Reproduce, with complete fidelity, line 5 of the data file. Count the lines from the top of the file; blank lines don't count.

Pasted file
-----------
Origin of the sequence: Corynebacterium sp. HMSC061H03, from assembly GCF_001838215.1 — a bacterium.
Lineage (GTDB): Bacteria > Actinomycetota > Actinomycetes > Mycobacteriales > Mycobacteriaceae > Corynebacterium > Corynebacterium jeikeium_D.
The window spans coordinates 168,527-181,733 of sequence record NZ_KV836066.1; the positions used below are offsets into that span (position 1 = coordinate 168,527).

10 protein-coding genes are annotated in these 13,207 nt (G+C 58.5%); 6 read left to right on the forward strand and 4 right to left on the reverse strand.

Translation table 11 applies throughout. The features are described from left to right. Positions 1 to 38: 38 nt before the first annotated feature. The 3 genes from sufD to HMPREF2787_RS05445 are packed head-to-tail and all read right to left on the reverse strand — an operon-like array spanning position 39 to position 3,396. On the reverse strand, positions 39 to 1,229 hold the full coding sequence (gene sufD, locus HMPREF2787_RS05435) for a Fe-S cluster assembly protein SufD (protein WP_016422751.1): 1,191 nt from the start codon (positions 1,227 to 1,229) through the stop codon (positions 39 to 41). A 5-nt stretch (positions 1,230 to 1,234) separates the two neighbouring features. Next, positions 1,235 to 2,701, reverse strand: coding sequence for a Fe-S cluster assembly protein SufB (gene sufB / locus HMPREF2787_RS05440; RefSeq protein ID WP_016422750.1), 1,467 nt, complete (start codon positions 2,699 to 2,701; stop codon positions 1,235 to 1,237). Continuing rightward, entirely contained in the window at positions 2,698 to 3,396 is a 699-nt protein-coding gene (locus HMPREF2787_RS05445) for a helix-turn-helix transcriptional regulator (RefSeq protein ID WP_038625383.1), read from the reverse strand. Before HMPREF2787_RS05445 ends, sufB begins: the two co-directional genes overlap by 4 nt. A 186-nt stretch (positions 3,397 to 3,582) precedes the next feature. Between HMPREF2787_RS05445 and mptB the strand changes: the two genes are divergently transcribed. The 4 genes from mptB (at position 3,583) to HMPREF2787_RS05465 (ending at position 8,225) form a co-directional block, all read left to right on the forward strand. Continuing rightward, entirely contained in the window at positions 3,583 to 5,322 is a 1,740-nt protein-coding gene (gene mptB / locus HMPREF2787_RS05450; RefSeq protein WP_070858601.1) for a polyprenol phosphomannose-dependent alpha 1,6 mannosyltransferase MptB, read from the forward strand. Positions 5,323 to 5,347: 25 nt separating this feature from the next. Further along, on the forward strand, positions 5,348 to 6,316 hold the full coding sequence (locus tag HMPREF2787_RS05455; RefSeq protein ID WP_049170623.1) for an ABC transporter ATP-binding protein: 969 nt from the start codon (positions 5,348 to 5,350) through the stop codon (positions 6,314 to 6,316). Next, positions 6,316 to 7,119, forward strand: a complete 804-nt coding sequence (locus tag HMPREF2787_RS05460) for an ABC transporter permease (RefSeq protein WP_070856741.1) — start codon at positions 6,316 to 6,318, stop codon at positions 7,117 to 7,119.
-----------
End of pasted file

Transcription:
Translation table 11 applies throughout. The features are described from left to right. Positions 1 to 38: 38 nt before the first annotated feature. The 3 genes from sufD to HMPREF2787_RS05445 are packed head-to-tail and all read right to left on the reverse strand — an operon-like array spanning position 39 to position 3,396. On the reverse strand, positions 39 to 1,229 hold the full coding sequence (gene sufD, locus HMPREF2787_RS05435) for a Fe-S cluster assembly protein SufD (protein WP_016422751.1): 1,191 nt from the start codon (positions 1,227 to 1,229) through the stop codon (positions 39 to 41). A 5-nt stretch (positions 1,230 to 1,234) separates the two neighbouring features. Next, positions 1,235 to 2,701, reverse strand: coding sequence for a Fe-S cluster assembly protein SufB (gene sufB / locus HMPREF2787_RS05440; RefSeq protein ID WP_016422750.1), 1,467 nt, complete (start codon positions 2,699 to 2,701; stop codon positions 1,235 to 1,237). Continuing rightward, entirely contained in the window at positions 2,698 to 3,396 is a 699-nt protein-coding gene (locus HMPREF2787_RS05445) for a helix-turn-helix transcriptional regulator (RefSeq protein ID WP_038625383.1), read from the reverse strand. Before HMPREF2787_RS05445 ends, sufB begins: the two co-directional genes overlap by 4 nt. A 186-nt stretch (positions 3,397 to 3,582) precedes the next feature. Between HMPREF2787_RS05445 and mptB the strand changes: the two genes are divergently transcribed. The 4 genes from mptB (at position 3,583) to HMPREF2787_RS05465 (ending at position 8,225) form a co-directional block, all read left to right on the forward strand. Continuing rightward, entirely contained in the window at positions 3,583 to 5,322 is a 1,740-nt protein-coding gene (gene mptB / locus HMPREF2787_RS05450; RefSeq protein WP_070858601.1) for a polyprenol phosphomannose-dependent alpha 1,6 mannosyltransferase MptB, read from the forward strand. Positions 5,323 to 5,347: 25 nt separating this feature from the next. Further along, on the forward strand, positions 5,348 to 6,316 hold the full coding sequence (locus tag HMPREF2787_RS05455; RefSeq protein ID WP_049170623.1) for an ABC transporter ATP-binding protein: 969 nt from the start codon (positions 5,348 to 5,350) through the stop codon (positions 6,314 to 6,316). Next, positions 6,316 to 7,119, forward strand: a complete 804-nt coding sequence (locus tag HMPREF2787_RS05460) for an ABC transporter permease (RefSeq protein WP_070856741.1) — start codon at positions 6,316 to 6,318, stop codon at positions 7,117 to 7,119.